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The privacy wars — Google and Facebook

November 11, 2010

I once wrote on Twitter that Facebook knows what I like, but Google knows what I want.

The two companies know more about me than any two companies ever have. The same could most-likely be said about you, assuming you have a Facebook profile, and you have a Google login.

But they look at data differently. Google has launched an uprecedented look at data. Go to Google.com/privacy, and you’ll see everything they have on you. You can sort it, delete it, and export it wherever you want. It’s slick, and forward thinking.

And it’s a marketing tool as well. Floating around the internets these days is this image:

Google's warning to Facebook usersUnder the headline “Trap my contacts now”, this is the warning Google gives users when they try to import their contacts into Facebook.

It’s on.

What is private?

There was a time when data was important to us. We would give big brands our data in return for something. Maybe a form-fill for a chance to win a trip or cash. But our data wasn’t that private because we could use secondary e-mail addresses and work physical addresses in the form. It wasn’t us.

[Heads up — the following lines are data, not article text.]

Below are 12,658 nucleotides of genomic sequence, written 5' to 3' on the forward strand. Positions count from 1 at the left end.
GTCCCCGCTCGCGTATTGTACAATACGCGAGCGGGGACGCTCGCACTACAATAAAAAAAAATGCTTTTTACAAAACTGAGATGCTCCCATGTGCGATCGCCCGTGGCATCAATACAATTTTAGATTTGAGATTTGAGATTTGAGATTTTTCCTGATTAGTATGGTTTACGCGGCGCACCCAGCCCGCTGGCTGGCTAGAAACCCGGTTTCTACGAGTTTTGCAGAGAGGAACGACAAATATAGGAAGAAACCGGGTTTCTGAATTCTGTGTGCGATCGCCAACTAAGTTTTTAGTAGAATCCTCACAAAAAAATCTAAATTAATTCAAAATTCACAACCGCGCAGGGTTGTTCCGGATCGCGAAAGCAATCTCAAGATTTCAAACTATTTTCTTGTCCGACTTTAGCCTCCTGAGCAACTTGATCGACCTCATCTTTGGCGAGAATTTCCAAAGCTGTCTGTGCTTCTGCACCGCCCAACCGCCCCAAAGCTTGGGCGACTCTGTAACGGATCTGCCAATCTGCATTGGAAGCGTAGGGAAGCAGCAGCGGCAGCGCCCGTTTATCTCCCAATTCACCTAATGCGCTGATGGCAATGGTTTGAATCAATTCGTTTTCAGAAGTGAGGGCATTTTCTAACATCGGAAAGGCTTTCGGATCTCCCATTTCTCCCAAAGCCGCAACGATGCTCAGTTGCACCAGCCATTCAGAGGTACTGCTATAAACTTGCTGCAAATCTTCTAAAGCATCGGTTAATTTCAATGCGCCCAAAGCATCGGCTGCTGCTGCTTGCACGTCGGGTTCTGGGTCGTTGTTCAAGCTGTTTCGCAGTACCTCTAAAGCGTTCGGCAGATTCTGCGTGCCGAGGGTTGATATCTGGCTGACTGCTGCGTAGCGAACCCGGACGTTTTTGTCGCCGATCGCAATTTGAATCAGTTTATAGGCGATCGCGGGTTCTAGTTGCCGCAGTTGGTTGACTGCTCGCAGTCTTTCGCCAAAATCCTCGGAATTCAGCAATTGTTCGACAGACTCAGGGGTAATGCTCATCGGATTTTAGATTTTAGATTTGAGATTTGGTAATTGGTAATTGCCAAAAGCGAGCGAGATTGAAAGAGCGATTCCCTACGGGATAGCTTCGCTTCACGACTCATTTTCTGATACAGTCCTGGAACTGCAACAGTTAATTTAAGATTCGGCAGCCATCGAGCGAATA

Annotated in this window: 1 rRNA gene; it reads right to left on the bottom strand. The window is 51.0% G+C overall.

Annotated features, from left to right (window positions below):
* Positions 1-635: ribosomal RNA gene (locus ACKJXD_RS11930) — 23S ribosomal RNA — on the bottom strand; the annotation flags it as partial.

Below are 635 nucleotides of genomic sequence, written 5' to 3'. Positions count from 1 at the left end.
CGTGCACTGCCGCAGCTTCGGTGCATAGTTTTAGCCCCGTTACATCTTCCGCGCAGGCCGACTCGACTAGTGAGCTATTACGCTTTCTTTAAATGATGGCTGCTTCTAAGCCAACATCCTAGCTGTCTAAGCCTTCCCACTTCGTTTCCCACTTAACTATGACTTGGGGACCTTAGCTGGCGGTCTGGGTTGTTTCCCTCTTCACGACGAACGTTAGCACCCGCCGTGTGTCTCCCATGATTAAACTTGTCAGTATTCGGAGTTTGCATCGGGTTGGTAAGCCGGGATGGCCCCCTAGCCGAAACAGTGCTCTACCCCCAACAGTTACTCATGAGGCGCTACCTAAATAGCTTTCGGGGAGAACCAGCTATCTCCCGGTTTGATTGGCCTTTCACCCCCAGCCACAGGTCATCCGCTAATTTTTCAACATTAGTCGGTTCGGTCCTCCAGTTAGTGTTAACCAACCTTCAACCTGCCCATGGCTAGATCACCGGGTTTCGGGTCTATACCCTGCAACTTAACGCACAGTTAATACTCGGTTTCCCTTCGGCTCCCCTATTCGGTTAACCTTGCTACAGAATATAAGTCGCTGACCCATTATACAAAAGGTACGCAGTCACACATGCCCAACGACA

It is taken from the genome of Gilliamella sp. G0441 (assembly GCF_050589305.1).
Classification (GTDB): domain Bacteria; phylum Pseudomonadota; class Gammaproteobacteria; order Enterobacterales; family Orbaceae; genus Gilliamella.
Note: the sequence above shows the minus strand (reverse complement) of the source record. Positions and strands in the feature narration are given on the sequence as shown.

But something has radically changed. The only thing we get in return from Facebook or Google from giving data is better functionality of the things they offer. Google search works better if it’s based on your history. Facebook connects you better to friends if you tell it where you went to grade school.

So we give. And give. And some privacy people care about what we give (give a listen to search engine podcast about privacy), but for the most part, we’re trusting that our data is secure.

And our data is ours.

Here’s Google’s first volley into a new war telling users, straight up, that their contacts are no longer their property if said contacts get imported to Facebook.

Your move Facebook.

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